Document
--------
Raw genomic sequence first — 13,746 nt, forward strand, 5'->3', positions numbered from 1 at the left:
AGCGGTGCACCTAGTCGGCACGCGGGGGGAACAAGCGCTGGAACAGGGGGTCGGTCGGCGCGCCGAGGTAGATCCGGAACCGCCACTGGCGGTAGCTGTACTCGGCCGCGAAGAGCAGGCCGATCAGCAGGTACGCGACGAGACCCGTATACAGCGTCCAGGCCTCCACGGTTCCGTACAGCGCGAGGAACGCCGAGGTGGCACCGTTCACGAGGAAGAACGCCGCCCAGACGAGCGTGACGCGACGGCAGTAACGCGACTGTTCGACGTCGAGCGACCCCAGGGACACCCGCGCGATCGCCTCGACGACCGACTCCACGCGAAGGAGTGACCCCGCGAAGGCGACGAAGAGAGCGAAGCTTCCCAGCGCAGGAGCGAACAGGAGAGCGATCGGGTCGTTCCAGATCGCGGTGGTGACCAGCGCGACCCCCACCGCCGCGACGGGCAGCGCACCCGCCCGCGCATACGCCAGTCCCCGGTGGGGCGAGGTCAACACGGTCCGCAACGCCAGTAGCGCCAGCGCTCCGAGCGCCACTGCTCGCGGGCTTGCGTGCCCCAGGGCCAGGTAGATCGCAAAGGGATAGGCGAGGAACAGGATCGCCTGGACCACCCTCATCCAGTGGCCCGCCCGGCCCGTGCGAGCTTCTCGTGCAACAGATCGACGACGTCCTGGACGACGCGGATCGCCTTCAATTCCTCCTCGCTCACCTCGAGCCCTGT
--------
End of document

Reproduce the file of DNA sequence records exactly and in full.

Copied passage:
Raw genomic sequence first — 13,746 nt, forward strand, 5'->3', positions numbered from 1 at the left:
AGCGGTGCACCTAGTCGGCACGCGGGGGGAACAAGCGCTGGAACAGGGGGTCGGTCGGCGCGCCGAGGTAGATCCGGAACCGCCACTGGCGGTAGCTGTACTCGGCCGCGAAGAGCAGGCCGATCAGCAGGTACGCGACGAGACCCGTATACAGCGTCCAGGCCTCCACGGTTCCGTACAGCGCGAGGAACGCCGAGGTGGCACCGTTCACGAGGAAGAACGCCGCCCAGACGAGCGTGACGCGACGGCAGTAACGCGACTGTTCGACGTCGAGCGACCCCAGGGACACCCGCGCGATCGCCTCGACGACCGACTCCACGCGAAGGAGTGACCCCGCGAAGGCGACGAAGAGAGCGAAGCTTCCCAGCGCAGGAGCGAACAGGAGAGCGATCGGGTCGTTCCAGATCGCGGTGGTGACCAGCGCGACCCCCACCGCCGCGACGGGCAGCGCACCCGCCCGCGCATACGCCAGTCCCCGGTGGGGCGAGGTCAACACGGTCCGCAACGCCAGTAGCGCCAGCGCTCCGAGCGCCACTGCTCGCGGGCTTGCGTGCCCCAGGGCCAGGTAGATCGCAAAGGGATAGGCGAGGAACAGGATCGCCTGGACCACCCTCATCCAGTGGCCCGCCCGGCCCGTGCGAGCTTCTCGTGCAACAGATCGACGACGTCCTGGACGACGCGGATCGCCTTCAATTCCTCCTCGCTCACCTCGAGCCCTGT